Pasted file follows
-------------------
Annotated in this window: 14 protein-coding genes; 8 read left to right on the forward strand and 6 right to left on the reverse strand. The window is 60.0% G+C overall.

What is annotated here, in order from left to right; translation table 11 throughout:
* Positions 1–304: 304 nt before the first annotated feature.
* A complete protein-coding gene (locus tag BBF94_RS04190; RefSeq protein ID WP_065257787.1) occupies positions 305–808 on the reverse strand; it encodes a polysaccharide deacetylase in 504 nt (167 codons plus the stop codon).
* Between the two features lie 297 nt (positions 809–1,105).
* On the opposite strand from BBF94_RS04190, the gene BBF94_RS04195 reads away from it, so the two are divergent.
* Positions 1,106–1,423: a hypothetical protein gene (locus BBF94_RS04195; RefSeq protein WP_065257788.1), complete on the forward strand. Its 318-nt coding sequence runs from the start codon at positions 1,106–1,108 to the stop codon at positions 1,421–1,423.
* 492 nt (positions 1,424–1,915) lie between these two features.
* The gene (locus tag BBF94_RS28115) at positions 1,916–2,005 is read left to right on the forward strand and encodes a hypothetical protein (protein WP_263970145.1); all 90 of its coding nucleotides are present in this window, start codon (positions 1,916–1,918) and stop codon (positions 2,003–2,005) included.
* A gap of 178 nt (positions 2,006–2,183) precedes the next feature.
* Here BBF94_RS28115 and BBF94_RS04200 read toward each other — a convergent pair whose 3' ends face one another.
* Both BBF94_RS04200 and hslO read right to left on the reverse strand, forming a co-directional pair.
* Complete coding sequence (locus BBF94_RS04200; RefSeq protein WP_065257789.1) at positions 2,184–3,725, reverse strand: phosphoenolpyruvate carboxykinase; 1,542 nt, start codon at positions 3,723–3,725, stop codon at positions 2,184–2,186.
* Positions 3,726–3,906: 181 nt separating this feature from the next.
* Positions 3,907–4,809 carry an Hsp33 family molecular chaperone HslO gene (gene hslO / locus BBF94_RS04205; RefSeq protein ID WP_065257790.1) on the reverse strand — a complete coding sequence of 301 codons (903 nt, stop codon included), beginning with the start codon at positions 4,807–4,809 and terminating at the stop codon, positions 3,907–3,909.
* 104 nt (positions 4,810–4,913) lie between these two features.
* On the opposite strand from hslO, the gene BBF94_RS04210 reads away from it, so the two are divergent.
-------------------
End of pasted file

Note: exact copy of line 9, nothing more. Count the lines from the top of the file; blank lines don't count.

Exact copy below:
* The gene (locus tag BBF94_RS28115) at positions 1,916–2,005 is read left to right on the forward strand and encodes a hypothetical protein (protein WP_263970145.1); all 90 of its coding nucleotides are present in this window, start codon (positions 1,916–1,918) and stop codon (positions 2,003–2,005) included.